The first stage of the sample selection was to determine which representative areas within the United States to include in the sample. To accomplish this, the United States was divided into areas made up of counties or groups of counties known as primary sampling units (PSUs), of which there were two types: self-representing PSUs and non-self representing PSUs. The end result of the first stage of sample selection was an AHS sample spread over 309 PSUs. The 85 self-representing PSUs included 547 counties and county equivalents, and the 224 non-self-representing PSUs consist of 353 counties and county equivalents.

(2) Second Stage of Sample Selection: Select Housing Units Within PSUs

The second stage of sample selection involved selecting housing units from each of the 309 PSUs. The housing units were selected from a list of all housing units in the United States known as the Master Address File (MAF). The MAF is maintained by the U.S. Census Bureau and based on updates from the prior decennial census and semiannual updates from the United States Postal Service (USPS) Delivery Sequence File, which itself consists of the addresses and mail routes serviced by the USPS. The MAF is updated semiannually in January and July using information provided by the USPS. The 2015 AHS sample was based on the July 2014 MAF.

The 2015 integrated national sample consisted of 85,393 housing units. To ensure the sample was representative of all housing units within the PSU, the U.S. Census Bureau stratified all housing units in each PSU into different housing categories.

Please see the 2015 American Housing Survey integrated national sample: Sample Design, Weighting, and Error Estimation Documentation for more detailed information.

For the 2015 survey year, HUD and the U.S. Census Bureau selected an entirely new sample for the American Housing Survey (AHS). The 2015 AHS sample was composed of an integrated national sample and independent metropolitan area samples. The national sample is described as integrated because it incorporated multiple sample types, including: (1) a representative sample of the nation; (2) representative oversamples of each of the 15 largest metropolitan areas; and (3) a representative oversample of HUD-assisted housing units.

HUD and the U.S. Census Bureau intend to survey the entire integrated national sample once every 2 years. As such, it is a longitudinal panel with a 2-year survey cycle.

The 2015 AHS integrated national sample originally selected 85,393 housing units for interview. Approximately, 3,382 of the 85,393 total units selected for interview were found to be ineligible because the units either no longer existed or did not meet the AHS definition of a housing unit.

Each sample unit in the 2015 integrated national sample was asked a core set of questions. The sample was also randomly split into two sample groups that were each asked a separate set of additional questions from four rotating topical modules. One sample group was asked questions on the topical modules of housing counseling, arts and culture, and food security, while the other group was asked questions on the topical module of healthy homes.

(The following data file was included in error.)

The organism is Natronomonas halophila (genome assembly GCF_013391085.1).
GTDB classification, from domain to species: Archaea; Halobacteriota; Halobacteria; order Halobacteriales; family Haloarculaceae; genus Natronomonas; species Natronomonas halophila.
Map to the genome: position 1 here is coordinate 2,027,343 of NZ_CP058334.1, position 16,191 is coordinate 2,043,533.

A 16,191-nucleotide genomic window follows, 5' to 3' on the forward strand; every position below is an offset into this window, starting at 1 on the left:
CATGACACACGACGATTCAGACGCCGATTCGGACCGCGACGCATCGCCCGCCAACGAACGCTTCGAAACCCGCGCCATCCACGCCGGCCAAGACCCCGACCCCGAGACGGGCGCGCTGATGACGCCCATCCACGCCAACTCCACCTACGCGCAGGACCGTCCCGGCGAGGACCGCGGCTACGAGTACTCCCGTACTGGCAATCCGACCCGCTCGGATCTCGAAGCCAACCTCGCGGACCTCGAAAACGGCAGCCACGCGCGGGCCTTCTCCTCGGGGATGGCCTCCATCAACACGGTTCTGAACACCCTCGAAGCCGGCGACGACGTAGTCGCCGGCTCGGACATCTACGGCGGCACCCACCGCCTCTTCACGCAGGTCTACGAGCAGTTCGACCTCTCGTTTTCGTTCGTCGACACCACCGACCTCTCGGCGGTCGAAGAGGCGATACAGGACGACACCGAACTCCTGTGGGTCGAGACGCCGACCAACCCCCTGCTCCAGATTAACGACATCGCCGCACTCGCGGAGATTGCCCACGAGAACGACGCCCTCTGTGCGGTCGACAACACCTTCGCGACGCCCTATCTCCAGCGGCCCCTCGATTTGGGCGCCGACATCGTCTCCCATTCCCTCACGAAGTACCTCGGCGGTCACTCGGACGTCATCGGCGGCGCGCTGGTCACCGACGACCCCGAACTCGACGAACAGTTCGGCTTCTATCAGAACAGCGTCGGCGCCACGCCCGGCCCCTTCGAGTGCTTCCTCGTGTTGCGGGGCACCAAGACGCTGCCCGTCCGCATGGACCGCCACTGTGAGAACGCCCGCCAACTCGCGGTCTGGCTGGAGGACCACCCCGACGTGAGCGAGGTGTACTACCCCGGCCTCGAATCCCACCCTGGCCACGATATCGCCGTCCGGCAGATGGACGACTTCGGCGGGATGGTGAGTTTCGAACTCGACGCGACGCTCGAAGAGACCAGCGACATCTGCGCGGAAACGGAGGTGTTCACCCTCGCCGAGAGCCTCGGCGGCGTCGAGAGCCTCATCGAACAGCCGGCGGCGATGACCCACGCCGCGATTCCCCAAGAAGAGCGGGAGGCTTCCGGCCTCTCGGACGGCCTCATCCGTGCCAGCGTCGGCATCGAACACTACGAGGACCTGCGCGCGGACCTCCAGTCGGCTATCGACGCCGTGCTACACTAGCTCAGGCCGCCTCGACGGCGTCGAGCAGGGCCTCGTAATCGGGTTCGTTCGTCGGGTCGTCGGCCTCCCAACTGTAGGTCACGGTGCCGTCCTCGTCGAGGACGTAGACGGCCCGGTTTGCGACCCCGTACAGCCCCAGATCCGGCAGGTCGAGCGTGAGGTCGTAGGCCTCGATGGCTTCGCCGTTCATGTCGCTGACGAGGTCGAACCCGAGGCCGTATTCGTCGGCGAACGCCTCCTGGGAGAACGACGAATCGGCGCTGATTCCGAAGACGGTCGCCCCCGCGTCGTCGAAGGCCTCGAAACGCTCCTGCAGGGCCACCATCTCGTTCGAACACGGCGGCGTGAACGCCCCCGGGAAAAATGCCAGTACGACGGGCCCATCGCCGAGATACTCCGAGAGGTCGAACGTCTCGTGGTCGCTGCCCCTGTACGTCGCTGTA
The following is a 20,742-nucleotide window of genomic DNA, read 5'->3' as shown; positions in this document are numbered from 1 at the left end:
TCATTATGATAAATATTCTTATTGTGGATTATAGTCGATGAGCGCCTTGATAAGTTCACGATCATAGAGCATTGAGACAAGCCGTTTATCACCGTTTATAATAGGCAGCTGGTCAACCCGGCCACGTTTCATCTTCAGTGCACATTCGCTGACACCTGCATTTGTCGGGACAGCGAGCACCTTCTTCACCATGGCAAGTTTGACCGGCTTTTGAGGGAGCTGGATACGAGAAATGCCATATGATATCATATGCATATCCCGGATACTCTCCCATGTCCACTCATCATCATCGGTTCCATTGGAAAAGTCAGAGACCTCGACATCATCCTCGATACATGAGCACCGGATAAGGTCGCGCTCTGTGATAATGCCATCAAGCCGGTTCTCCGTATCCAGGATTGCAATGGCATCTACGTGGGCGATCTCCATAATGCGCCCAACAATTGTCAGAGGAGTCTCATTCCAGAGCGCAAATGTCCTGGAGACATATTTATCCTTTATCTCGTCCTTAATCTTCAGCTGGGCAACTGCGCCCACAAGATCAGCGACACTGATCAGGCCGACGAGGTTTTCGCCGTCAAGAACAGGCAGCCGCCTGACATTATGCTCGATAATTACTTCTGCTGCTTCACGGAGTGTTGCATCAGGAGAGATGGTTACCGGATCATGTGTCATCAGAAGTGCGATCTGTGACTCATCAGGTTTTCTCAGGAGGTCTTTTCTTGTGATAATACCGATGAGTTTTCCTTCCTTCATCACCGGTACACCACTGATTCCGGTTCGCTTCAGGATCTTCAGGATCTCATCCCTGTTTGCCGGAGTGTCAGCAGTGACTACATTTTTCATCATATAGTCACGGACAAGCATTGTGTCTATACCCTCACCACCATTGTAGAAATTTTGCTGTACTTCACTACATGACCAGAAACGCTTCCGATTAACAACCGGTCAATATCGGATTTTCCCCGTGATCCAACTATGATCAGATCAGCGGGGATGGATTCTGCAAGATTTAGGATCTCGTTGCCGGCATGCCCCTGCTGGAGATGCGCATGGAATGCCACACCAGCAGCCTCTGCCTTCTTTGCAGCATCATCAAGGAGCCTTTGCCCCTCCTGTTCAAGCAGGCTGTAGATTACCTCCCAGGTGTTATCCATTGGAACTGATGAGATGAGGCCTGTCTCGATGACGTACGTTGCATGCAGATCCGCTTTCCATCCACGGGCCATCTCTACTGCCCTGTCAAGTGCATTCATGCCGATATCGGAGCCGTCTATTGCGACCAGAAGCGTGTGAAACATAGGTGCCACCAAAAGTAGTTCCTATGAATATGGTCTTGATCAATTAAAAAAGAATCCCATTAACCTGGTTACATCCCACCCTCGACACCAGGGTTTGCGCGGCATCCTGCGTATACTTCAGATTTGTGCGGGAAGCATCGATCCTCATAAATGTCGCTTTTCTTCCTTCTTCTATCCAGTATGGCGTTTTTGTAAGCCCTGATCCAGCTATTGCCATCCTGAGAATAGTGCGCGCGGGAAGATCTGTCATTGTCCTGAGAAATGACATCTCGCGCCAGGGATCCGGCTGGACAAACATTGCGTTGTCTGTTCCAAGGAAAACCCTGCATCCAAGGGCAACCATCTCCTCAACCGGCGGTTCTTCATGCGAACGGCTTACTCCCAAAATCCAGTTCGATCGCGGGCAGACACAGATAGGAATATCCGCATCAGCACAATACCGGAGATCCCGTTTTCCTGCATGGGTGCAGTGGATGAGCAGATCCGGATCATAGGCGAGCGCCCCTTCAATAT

Please see the 2015 American Housing Survey Integrated National Sample: Sample Design, Weighting, and Error Estimation document for more detailed information.

Cross-sectional

Residential housing units in the United States that exist at the time the survey is conducted. The universe includes both occupied and vacant units but excludes group quarters, businesses, hotels, and motels.

Household, Person
survey data

The weighted overall response rate was 85 percent and the unweighted overall response rate was also 85 percent.

2019-03-05

2019-03-05 ICPSR data undergo a confidentiality review and are altered when necessary to limit the risk of disclosure. ICPSR also routinely creates ready-to-go data files along with setups in the major statistical software formats as well as standard codebooks to accompany the data. In addition to these procedures, ICPSR performed the following processing steps for this data collection:

  • Created variable labels and/or value labels.
  • Created online analysis version with question text.
  • Checked for undocumented or out-of-range codes.

The data are not weighted. However, within the Household Record (Part 1) this data collection contains one Final Weight variable (WEIGHT), two Split Sample Weight variables (SP1WEIGHT and SP2WEIGHT), and 480 Replicate Weight variables (REPWEIGHT1-SP2REPWGT160), that should be used in any analysis.

Please see the 2015 American Housing Survey integrated national sample: Sample Design, Weighting, and Error Estimation Documentation for more detailed information.

Notes

  • The public-use data files in this collection are available for access by the general public. Access does not require affiliation with an ICPSR member institution.

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This study is maintained and distributed by the National Archive of Data on Arts & Culture (NADAC). NADAC is supported by the National Endowment for the Arts.